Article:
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In looking for a Prophet, they might II. expect him to announce their deliver

ance from the Roman yoke and their aggrandisement - among

- among the nations. But the constant strain of his prophetic office was to preach the gospel to the poor, and administer consolation to the penitent; or if he touched on temporal subjects, it was in a strain not at all in unison with their ambitious aims, since he denounced the destruction of Jerusalem and the total dissolution of the Hebrew state.

In looking for a Priest, they might expect him to appear in the rich and splendid vesture of the sons of Aaron, ordained to offer gifts and sacrifices in the temple. They had little conception that he had a gift to yield of greater efficacy than the blood of all the victims, which were continually offered on the Mosaic altars, that he was come to take away sin by the sacrifice of himself.

In looking for a King, they might expect to find him in a palace and on a throne, surrounded by guards and courtiers; or else in a field, commanding armies in successful warfare, and leading into bondage their oppressors. . But


yet he

so far was. our Lord 'from answering SERM. such ambitious hopes, that he came in the garb of a lowly peasant; he wanted the common refuge of the beasts of the field and the fowls of the air ; he had not where to lay his head. And had a kingdom to establish of greater authority than any temporal dominion ; since instead of exacting the homage of the body, it demanded the surrender of the soul; instead of being confined to the Children of Israel, it had all power in heaven and in earth; instead of being limited in time, it would exist to all eternity.

When the Jews thus totally mistook his mission and character, they were by no means prepared to receive his doctríne; and as through prejudice they had misunderstood the writings of the Prophets, so also through prejudice they misunderstood his words. Thus wąs it the character of the people in our Saviour's time, as it had been of their Forefathers in the days of the Prophets, that they saw but did not perceive, they heard but did not understand,

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The Disciples beheld him in another II. point of view.

In him they saw a Prophet of a Covenant very different in spirit from that, which Göd had made with the Children of Israel. For instead of those ancient rites and ceremonies, which only served unto an example and shadow of heavenly things, he now put his laws into their minds and wrote them in their hearts : instead of that limited dispens sation, in which a man was satisfied to teach his brother or his neighbour the knowledge of the Lord, he opened his religion to the world, so that all might know him from the least even to the greatest: instead of that rigorous ordinance of the ancient law, which exacted the penalty denounced upon every transgression, he imparted a doctrine of grace and benevolence, which declares to the penitent that God will be merciful to their unrighteousness, and their șins and iniquities he will remember no more".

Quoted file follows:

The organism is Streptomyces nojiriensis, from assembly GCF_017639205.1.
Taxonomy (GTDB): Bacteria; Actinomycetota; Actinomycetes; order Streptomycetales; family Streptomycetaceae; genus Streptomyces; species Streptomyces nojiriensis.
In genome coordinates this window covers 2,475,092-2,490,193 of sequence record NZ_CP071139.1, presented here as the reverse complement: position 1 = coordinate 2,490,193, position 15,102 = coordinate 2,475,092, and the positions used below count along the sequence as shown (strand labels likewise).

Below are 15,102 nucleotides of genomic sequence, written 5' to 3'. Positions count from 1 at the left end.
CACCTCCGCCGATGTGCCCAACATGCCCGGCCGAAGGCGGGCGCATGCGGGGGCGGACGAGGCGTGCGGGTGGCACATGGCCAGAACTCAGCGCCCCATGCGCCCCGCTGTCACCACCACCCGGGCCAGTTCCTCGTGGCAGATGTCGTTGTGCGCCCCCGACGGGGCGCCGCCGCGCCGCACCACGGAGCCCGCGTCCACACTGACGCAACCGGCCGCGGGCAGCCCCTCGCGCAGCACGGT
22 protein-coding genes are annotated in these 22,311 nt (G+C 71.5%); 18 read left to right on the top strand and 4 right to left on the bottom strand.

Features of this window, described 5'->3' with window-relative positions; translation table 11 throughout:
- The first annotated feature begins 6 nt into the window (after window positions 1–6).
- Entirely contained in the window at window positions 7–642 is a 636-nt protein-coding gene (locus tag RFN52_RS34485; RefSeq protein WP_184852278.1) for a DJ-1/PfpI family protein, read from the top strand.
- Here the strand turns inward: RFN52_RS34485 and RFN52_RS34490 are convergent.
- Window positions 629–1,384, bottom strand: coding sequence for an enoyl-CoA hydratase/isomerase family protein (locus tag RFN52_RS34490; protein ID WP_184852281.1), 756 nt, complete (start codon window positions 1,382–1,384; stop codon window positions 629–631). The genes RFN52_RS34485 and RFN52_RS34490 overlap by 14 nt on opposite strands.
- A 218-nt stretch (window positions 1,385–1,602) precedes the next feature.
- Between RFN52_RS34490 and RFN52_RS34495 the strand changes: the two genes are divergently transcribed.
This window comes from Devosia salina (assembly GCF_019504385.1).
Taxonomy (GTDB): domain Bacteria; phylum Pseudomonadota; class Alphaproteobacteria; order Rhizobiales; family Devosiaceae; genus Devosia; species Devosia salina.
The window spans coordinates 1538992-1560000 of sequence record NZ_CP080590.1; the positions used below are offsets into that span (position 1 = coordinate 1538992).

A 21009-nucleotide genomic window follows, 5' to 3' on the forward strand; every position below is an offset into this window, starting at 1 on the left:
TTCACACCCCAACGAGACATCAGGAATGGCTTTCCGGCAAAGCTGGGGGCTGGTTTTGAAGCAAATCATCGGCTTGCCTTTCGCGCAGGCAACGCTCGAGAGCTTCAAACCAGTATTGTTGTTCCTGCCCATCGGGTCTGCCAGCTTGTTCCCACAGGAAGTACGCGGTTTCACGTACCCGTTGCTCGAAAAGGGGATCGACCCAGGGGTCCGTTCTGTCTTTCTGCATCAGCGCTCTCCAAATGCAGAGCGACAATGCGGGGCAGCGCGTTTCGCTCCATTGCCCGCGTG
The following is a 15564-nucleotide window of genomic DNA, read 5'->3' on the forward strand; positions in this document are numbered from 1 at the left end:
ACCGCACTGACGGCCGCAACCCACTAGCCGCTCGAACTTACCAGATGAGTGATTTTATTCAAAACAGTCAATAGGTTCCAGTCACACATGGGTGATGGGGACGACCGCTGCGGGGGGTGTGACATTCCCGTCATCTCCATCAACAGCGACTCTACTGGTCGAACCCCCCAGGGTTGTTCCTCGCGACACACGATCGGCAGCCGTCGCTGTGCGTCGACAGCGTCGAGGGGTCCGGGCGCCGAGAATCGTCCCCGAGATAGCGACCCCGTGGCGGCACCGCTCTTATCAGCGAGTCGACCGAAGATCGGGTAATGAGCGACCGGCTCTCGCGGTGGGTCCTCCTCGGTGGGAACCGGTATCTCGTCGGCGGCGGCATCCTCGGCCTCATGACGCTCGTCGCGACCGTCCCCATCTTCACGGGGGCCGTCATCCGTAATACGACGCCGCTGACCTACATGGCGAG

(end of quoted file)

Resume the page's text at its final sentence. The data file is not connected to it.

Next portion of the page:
In him they saw a Priest, who was holy, harmless, undefiled, separate from sinners, and made higher than the hea

Jer, xxxi. 31, &c. Heb. viii. 8, &c.


vens; who, instead of offering daily sa- SERM. crifices as the Priests of the order of II. Aaron, hath once for all offered


himself a sacrifice for the sins of the people, and on the merit of that sacrifice is now entered into the Holy of Holies, even into Heaven itself, where he ever liveth to make intercession for us.

In him they saw a King, who is Alpha and Omega, the beginning and the ending, the first and the last, who was and is and is to come, the Almighty; who once was dead, and is alive for evermore, and has the keys of hell and death Y; who, having waged a successful warfare against the Rulers of darkpess, has entered in triumph into the heaven of heavens, and has made this animating promise to all his faithful, subjects, To him that overcometh will I grant to sit with me on my throne, even as I also overcame, and am set down with

my Father on his throne?.

In all these characters was he regarded by the Disciples : and therefore blessed were their eyes, for they saw, and their ears, for they heard.

* Heb. vii. 25, &c. y Rev. i. 8., 18.
z Rev. ii. 21.


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We must indeed confess that his sayII. ings were not always clear to them at

the time when they were first delivered. For we sometimes find that after he had spoken, as we might suppose, to their understandings, yet they understood not that saying, and it was hid from them, that they perceived it nota. Incompetent at once to divest themselves of popular prejudice, they were slow to apprehend his words, and they continued even to his death to doubt at least of the design of his coming and the nature of his kingdom; as appears from a circumstance which occurred on the very eve of his passion, the strife that was among them, who should be the greatest b.

As the eyes of their understanding were yet too weak for the fulness of spiritual light, he judged it prudent to unfold it by a gradual communication, till they became better competent to bear it. But the time was drawing nigh, when he would no longer speak in parables, either to his Disciples or the world, but would plainly shew them' all the counsel of the Father. Accord

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